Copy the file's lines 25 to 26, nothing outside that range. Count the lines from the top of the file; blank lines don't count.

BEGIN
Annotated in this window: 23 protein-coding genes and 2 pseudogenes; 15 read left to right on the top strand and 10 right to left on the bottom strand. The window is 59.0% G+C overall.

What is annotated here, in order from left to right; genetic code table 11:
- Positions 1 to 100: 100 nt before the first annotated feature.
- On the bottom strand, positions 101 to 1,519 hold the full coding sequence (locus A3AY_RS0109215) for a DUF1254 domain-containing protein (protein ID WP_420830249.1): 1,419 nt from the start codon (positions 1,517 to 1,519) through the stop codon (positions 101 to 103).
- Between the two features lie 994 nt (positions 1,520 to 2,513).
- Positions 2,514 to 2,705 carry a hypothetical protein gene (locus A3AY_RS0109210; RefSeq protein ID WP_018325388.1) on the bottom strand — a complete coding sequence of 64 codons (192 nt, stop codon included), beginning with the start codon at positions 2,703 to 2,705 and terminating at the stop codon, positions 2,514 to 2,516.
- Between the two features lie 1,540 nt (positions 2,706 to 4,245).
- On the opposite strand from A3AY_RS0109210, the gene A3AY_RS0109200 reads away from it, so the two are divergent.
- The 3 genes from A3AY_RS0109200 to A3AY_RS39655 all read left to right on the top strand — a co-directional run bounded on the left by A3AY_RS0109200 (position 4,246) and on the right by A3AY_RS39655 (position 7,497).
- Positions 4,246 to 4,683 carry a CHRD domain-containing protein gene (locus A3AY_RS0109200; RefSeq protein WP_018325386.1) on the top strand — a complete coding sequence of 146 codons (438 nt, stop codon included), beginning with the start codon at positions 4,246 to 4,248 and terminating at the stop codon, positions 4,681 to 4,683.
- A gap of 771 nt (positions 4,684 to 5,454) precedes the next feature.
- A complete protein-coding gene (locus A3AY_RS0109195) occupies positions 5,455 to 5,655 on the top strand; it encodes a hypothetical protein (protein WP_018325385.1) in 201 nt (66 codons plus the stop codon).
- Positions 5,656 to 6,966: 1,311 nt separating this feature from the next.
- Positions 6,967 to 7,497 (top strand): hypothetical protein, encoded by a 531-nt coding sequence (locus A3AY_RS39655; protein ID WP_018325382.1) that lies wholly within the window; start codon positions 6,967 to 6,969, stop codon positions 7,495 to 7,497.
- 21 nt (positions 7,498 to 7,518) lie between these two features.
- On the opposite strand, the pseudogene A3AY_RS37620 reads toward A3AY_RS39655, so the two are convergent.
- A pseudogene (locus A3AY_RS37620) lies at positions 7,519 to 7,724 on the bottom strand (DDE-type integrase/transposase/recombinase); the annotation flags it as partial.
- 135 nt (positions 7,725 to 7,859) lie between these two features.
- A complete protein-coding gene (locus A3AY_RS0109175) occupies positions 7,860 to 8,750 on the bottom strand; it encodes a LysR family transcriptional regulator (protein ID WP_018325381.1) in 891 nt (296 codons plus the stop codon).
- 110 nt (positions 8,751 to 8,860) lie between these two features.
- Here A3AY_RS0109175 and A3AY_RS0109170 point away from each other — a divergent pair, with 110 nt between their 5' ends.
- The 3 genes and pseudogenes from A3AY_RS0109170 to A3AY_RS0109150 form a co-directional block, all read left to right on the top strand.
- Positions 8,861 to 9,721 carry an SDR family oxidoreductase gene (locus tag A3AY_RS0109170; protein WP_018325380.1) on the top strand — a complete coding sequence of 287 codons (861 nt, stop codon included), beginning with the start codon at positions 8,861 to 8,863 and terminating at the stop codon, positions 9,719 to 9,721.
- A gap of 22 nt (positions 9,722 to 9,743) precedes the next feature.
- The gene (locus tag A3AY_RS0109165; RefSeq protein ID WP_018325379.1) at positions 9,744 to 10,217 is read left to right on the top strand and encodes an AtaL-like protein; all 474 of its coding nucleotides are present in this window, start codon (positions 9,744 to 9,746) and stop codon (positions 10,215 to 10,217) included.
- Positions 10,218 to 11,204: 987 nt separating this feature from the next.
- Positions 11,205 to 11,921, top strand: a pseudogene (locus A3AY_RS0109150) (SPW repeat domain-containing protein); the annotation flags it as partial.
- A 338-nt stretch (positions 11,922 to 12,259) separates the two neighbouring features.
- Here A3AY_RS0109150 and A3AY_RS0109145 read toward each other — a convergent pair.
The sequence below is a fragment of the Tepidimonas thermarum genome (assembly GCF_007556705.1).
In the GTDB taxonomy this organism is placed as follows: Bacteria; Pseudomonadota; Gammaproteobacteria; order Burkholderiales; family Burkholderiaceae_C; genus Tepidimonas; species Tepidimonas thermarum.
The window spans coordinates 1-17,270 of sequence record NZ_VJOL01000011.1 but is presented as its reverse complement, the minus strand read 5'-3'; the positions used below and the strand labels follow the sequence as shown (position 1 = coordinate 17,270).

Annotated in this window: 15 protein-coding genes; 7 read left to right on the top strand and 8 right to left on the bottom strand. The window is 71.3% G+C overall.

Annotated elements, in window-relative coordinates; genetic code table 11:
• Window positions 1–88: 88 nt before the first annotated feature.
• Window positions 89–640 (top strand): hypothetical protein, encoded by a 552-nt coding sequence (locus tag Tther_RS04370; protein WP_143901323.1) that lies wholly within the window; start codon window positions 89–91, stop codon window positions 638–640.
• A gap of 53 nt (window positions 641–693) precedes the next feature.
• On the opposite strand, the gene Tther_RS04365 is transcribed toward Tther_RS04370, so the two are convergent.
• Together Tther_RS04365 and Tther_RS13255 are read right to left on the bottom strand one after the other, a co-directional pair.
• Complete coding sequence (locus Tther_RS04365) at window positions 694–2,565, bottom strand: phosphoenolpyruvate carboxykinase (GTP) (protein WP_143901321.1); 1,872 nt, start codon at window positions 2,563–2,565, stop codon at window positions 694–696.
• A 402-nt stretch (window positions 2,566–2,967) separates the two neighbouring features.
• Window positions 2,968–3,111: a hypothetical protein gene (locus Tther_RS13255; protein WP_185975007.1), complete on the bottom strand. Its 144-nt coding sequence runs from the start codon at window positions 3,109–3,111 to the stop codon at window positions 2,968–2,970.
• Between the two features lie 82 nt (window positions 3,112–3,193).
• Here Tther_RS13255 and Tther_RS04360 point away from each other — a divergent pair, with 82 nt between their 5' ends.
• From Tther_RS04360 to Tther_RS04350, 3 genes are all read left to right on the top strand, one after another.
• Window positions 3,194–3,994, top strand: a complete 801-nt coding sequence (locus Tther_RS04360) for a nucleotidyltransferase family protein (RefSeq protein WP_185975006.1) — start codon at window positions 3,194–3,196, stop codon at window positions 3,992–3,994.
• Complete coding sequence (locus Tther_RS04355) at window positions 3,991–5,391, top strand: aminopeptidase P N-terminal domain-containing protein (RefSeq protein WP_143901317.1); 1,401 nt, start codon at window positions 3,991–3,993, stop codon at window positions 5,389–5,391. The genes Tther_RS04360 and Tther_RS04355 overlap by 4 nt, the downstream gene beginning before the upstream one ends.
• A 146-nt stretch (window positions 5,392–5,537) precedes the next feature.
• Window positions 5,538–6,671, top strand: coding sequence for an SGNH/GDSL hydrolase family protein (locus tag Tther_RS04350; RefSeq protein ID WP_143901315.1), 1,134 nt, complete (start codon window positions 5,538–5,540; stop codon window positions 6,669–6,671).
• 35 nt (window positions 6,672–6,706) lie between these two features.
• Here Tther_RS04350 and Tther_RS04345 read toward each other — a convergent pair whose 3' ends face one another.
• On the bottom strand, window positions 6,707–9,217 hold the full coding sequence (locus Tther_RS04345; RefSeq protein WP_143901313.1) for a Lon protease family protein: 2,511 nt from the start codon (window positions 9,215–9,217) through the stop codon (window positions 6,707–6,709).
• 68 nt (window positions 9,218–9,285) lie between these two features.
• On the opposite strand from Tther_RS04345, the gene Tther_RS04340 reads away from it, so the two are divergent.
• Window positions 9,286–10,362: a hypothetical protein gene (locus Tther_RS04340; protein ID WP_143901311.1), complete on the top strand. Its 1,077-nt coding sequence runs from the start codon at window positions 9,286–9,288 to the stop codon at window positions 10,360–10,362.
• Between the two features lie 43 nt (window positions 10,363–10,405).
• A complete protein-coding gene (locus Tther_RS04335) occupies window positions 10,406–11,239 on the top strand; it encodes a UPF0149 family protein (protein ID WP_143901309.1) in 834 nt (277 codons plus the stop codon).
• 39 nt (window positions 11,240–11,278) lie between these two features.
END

- The gene (locus tag A3AY_RS0109165; RefSeq protein ID WP_018325379.1) at positions 9,744 to 10,217 is read left to right on the top strand and encodes an AtaL-like protein; all 474 of its coding nucleotides are present in this window, start codon (positions 9,744 to 9,746) and stop codon (positions 10,215 to 10,217) included.
- Positions 10,218 to 11,204: 987 nt separating this feature from the next.